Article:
May of 1967 caught 57-0278 (an F-101B-85-MC) taxiing out for a sortie. She was a relative "Plain Jane" at this point in her career (a time period that Jim Wogstad once referred to as ADC's artistic "Neuter Period" in terms of markings) but was an active service bird all the same. She's only carrying one gas bag, which is somewhat of an anomaly for the type, and is beginning to get a little bit shop-worn. This photo shows the red insides of her landing gear doors to advantage, and also provides us with a good view of her IR sensor. She survived her AdCom career to end up at Davis Monthan in 1976.   RA Burgess via Greater St Louis Air and Space Museum via Mark Nankivil

56-0235 was an F-101B-40-MC and was on the ramp at Wright Pat on September 17, 1971, when Doug Slowiak took her portrait. Assigned to Systems Command, we suspect she was involved with some sort of developmental work but have to admit we don't know anything about what the project might have been. We do know that she's missing her IR sensor, which would have been standard fitment at the time, so she's not 100% up to interceptor configuration, but beyond that your guess is as good as ours!   D Slowiak via Greater St Louis Air and Space Museum via Mark Nankivil

Here's an early shot of 57-0272 in full ADWC markings while involved in the ATAR Mod program at Tyndall. Of interest in this shot (aside from that TISEO sensor hanging under her nose) are the red interior gear door surfaces and the identification light beneath her aft cockpit. That light was fitted to the B-model to allow the positive identification of unidentified aircraft at night---the Voodoo would formate on the starboard side of the bogie and illuminate it allowing determination of type and, presumably, intent. That sort of nocturnal intercept must have been quite a ride, all things considered!   F McSorley via Greater St Louis Air and Space Museum via Mark Nankivil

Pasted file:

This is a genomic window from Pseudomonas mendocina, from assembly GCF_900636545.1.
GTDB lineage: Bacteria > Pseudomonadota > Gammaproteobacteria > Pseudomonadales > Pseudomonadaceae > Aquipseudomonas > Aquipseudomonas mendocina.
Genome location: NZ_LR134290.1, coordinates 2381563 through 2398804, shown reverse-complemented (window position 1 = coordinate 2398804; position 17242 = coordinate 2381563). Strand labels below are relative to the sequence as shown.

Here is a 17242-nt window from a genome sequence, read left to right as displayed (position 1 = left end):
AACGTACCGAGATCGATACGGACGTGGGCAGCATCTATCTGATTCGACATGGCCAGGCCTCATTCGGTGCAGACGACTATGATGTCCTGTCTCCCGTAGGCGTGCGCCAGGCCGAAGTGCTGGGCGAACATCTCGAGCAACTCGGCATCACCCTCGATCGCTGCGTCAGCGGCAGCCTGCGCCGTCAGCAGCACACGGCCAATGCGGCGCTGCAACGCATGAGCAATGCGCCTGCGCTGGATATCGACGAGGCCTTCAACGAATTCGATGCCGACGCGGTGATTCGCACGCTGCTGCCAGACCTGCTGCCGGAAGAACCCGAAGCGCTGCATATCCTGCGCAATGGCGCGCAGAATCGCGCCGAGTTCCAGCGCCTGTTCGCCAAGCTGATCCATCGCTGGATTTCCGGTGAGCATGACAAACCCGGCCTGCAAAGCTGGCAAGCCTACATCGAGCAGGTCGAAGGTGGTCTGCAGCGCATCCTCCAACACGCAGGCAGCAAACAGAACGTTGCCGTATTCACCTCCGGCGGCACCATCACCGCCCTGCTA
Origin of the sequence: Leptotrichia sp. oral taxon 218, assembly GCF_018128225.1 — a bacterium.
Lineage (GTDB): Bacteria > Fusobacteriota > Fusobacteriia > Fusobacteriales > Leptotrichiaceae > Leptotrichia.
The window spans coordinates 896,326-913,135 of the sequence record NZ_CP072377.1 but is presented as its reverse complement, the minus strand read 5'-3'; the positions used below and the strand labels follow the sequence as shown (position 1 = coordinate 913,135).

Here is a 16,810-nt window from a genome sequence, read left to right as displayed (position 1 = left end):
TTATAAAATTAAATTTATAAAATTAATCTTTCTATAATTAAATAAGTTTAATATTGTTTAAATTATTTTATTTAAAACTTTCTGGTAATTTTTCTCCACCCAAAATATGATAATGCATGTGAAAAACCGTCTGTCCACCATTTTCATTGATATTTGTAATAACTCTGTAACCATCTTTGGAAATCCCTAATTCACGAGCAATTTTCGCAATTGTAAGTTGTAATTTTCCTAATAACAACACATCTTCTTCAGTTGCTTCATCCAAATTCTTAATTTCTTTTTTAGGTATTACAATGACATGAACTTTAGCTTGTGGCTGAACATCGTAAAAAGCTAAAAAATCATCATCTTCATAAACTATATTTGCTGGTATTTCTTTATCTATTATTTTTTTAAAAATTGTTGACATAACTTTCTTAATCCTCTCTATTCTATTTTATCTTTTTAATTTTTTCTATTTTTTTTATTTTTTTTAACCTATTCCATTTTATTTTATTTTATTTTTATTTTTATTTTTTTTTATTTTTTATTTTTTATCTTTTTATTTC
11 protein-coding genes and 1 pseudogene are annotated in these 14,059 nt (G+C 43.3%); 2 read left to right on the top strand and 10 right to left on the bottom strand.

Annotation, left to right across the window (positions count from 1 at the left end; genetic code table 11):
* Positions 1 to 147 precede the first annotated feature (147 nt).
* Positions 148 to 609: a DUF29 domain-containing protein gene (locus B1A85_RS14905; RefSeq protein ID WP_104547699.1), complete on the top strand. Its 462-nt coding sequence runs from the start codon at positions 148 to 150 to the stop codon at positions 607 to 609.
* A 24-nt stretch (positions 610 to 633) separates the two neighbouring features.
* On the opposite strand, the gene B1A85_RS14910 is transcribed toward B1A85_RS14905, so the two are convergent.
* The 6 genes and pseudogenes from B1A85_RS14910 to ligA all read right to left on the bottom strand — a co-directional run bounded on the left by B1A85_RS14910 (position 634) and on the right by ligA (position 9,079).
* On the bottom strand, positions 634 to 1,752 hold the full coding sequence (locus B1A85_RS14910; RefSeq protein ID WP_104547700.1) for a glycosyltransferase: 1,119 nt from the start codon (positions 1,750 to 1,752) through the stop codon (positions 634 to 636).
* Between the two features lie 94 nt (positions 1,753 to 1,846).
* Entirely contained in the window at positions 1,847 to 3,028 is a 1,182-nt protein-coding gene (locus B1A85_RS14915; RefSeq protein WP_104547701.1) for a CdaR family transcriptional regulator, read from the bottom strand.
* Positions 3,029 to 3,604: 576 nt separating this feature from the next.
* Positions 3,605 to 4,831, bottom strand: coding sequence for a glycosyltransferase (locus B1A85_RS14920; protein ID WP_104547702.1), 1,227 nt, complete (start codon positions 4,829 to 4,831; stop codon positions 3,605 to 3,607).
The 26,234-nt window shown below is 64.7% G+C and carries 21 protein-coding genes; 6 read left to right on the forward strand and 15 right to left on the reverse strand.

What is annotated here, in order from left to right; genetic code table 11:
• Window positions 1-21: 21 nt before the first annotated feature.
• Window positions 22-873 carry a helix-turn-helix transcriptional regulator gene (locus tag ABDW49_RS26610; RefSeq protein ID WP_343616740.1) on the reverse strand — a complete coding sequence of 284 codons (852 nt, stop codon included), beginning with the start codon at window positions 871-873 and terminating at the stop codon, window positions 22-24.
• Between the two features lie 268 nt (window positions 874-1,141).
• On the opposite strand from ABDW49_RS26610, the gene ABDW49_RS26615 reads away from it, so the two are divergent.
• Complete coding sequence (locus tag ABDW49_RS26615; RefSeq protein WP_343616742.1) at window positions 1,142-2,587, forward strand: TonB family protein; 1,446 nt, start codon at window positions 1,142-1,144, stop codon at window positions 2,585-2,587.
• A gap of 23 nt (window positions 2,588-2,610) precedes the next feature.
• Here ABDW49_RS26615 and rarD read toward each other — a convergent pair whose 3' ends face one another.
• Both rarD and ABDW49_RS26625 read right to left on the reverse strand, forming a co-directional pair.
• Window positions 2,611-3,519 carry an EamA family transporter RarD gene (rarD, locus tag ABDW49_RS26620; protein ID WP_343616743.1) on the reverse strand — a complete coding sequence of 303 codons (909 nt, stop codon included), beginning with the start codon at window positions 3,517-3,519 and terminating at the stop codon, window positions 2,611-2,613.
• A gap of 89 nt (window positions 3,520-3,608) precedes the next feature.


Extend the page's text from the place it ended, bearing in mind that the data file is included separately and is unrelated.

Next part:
Not everything is quite as it seems in the world of military aviation, as exemplified by this particular aircraft. 57-0272 was built as an F-101B-85-MC but was in F-101F configuration when this photo was taken on 25 April, 1974 on the ramp at Tyndall. That's a TISEO sensor mounted under her nose, and she's assigned to the ADC (check out the badge on her tail). That "0" in front of her serial number means that the airframe is over 10 years old and does not signify that the airplane is obsolete. The two-seat Voodoos were, in many respects, the most successful of their breed.   D Ostrowski via Greater St Louis Air and Space Museum via Replica in Scale

A somewhat well-used 57-277 (an F-101B-85-MC) survived ADC service and was last seen in Florida, hopefully under restoration for display. She was still on active duty in 1976, though, when Tom Brewer snapped her portrait on 12 September. She's only carrying one aux tank, much like 57-0278 above---it's a point worth noting if you're a modeler and plan on building a replica of this aircraft.   T Brewer via Greater St Louis Air and Space Museum via Mark Nankivil

We've run more than a few images of 111th FIS/147th FIG Voodoos during the course of this project, so you might wonder why we're showing you yet another one. The reason is simple if you look at what's hanging off that weapons door; it's an AR-2 Genie air-to-air missile! 57-0347 was built as an F-101F-91-MC, and was at Tyndall AFB participating in a William Tell competition when this photo was taken in 1976. You don't often see illustrations of Genie actually attached to an aircraft, making this shot somewhat unique.   LB Sides via Greater St Louis Air and Space Museum via Mark Nankivil

The "Texans" of the 111th FIS are one of the first units we think of when somebody mentions the F-101B, but "The Happy Hooligans" of North Dakota's 178th FIS are another of the outfits that almost always come to mind when talk turns to the "Bravo" Voodoo. 57-0252 (an F-101B-80-MC) ended up in a museum at Hill, but was very much on active duty in May of 1977 when this photo was taken at a public display---note the brown wrapping paper taped over her intakes!   RA Burgess via Greater St Louis Air and Space Museum via Mark Nankivil

We've got quite a few more Voodoos to share with you, but that's going to have to be an adventure for another day. Many thanks to Mark Nankivil and the folks at the St Louis Air and Space Museum for sharing these images with us!

And the electrons were scarcely dry on the page when I received this comment from Doug Barbier: